When I say "don't dedicate enough energy on sampling and selection" I simply mean that (as I understand it) the roasters I rate highest and buy the most from are themselves very picky, sample quite a lot, and reject most of what they sample so to allow them to find exactly what they are looking. Maybe that's the case with all roasters, and if so then hopefully it would be good feedback to them if they did give customers more of an insight into their bean selection process, maybe with just an extra section on their website.

 

I don't really think it's like Expobarista says... marketing hype etc. It really depends who your target customers are. If a roaster's target customers want that sort of info, because actually is DOES matter to them, then the roaster would benefit from offering it. If the roaster's target market isn't so interested in grading info, processing method, roasting date etc. then the roaster can choose not to offer it. And then a customer can choose to buy or not to buy based upon what is offered, and that is how I make my buying choice. Not because I'm fooled by hype, but because (for example) I like the 'vertical integration' involved in carefully selected direct trade agreements. The family owned farm improves, earns more money, and the roaster gets better quality and a more stable and unique buying channel. The customer benefits from all that in my view... maybe I'm not as cynical as Expobarista ;) (BTW - The other criteria I'd add is that I personally don't like dark roasts, and I'll tend not to buy from roasters who prefer that roast style.)

 

Feedback works both ways, I hope. I'll take your comments on the chin :) But I do have to pick you up on your choice of the word 'lazy' though mate. It's something I never said, never would say, and certainly don't mean to imply. I take your point regarding seasonality, availability and quality driving roasters towards the same buying decision, and not being a professional roaster I'm probably oversimplifying things.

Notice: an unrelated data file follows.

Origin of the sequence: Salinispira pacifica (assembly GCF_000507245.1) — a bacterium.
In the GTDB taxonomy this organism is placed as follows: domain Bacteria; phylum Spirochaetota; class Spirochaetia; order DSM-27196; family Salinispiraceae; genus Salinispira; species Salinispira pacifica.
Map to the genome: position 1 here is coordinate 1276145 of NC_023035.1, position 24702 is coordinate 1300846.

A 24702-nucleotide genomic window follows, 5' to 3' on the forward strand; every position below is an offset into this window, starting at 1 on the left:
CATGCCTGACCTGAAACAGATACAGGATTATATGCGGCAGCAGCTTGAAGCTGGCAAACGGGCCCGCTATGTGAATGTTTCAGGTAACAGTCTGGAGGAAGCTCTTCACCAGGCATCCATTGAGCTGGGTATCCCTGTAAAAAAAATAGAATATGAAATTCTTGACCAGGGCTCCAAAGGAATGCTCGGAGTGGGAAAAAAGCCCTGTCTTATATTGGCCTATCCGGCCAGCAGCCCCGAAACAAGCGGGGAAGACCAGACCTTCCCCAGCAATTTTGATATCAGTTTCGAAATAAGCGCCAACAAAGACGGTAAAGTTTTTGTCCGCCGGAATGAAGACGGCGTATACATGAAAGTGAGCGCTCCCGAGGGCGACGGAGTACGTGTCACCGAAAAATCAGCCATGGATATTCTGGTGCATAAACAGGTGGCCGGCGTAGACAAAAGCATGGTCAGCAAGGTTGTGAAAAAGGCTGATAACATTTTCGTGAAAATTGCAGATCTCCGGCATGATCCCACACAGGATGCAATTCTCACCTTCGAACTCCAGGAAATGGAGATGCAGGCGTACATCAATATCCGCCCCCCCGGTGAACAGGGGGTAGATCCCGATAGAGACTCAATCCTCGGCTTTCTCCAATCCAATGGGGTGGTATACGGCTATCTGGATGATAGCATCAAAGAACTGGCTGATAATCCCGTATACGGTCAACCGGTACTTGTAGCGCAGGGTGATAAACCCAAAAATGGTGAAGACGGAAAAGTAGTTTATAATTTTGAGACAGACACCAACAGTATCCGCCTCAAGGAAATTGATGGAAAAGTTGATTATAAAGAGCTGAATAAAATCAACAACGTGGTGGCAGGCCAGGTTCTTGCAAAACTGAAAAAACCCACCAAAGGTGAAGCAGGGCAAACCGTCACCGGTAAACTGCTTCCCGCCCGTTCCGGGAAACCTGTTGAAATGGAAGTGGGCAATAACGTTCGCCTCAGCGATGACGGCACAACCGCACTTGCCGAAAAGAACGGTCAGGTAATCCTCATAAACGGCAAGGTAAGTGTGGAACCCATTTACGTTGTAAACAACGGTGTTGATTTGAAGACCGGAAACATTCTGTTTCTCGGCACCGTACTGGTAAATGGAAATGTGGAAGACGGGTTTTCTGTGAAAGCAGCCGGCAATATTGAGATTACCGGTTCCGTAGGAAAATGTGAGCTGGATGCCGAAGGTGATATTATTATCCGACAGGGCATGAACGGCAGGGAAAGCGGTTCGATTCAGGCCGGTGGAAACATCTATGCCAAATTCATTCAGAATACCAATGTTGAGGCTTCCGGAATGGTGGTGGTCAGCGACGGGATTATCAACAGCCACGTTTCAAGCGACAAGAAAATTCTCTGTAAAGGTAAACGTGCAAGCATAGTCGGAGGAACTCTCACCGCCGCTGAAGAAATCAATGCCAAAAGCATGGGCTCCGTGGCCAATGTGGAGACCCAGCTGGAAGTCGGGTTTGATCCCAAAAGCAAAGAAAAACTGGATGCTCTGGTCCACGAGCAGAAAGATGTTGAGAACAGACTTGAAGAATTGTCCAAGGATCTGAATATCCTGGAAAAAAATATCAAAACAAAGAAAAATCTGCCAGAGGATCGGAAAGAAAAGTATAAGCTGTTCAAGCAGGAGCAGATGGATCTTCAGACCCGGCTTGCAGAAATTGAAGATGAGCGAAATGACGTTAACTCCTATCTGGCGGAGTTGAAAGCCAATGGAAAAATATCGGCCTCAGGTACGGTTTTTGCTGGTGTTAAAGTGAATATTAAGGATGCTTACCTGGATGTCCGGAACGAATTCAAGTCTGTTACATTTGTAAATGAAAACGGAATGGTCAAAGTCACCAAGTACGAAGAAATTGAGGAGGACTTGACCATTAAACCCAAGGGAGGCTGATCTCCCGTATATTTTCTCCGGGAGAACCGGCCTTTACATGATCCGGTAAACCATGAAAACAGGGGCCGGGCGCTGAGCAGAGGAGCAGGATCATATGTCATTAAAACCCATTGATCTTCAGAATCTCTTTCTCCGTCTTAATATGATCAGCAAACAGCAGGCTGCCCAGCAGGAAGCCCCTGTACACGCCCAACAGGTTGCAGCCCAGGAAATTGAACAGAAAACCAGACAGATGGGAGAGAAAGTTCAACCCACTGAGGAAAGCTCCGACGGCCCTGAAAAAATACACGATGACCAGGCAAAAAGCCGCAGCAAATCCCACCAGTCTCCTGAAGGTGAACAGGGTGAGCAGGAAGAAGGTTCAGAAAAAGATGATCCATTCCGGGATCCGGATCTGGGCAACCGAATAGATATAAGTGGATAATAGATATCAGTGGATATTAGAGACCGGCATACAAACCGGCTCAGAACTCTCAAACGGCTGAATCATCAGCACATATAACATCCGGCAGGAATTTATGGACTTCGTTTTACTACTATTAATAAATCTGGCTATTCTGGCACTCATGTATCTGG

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I went to Selfridges on Saturday to try one of their famous Salt Beef sandwiches. I noticed that they were devoting window space to the 2012 Bright Young Things award, and a nominee was Jack Coleman of Coleman Coffee roasters. Apparently they're based in Maltby Street market. Has anyone heard of them?! I was surprised to see them in contention for what I imagine is a prestidgous award, and never heard them mentioned on here!

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I went to Selfridges on Saturday to try one of their famous Salt Beef sandwiches. I noticed that they were devoting window space to the 2012 Bright Young Things award, and a nominee was Jack Coleman of Coleman Coffee roasters. Apparently they're based in Maltby Street market. Has anyone heard of them?! I was surprised to see them in contention for what I imagine is a prestidgous award, and never heard them mentioned on here!

 

Perhaps, Fran, they see forum members as too discerning. I wish them the very best of luck. The small artisan often has the time and the energy to produce something exceptional. They appear good enough to have a window display at Selfridges.


Sorry! I don't do skinny soy decaf latte

 

CoffeeMagic - Passion mixed with a little magic

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I went to Selfridges on Saturday to try one of their famous Salt Beef sandwiches. I noticed that they were devoting window space to the 2012 Bright Young Things award, and a nominee was Jack Coleman of Coleman Coffee roasters. Apparently they're based in Maltby Street market. Has anyone heard of them?! I was surprised to see them in contention for what I imagine is a prestidgous award, and never heard them mentioned on here!

 

I was at Maltby st last Saturday, I bought a bag of Brasilian coffee from the Colemans. I like it, it's a pretty mellow, rounded, chocolatey affair. Had a good espresso too, using their own blend that they also sell. Nice and friendly lads to boot.

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Some Glasgow based roasters here:

 

Coffee, Chocolate & Tea : http://www.coffeechocolateandtea.com

Artisan Roast : http://www.artisanroast.co.uk/

Dear Green Coffee Roasters : http://www.deargreencoffee.co.uk/


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I'm surprised Ferraris Coffee in Wales isnt on the list here. I'm totally smitten with their Cafe Crema and Cafe Classico at the moment (thick, heavy, flavour packed crema and smoooooooth taste), and their decaff is just sublime. Good service, bags have a 'roasted on' date, and a good free delivery offer on 4 bags. Their cups are really cool too!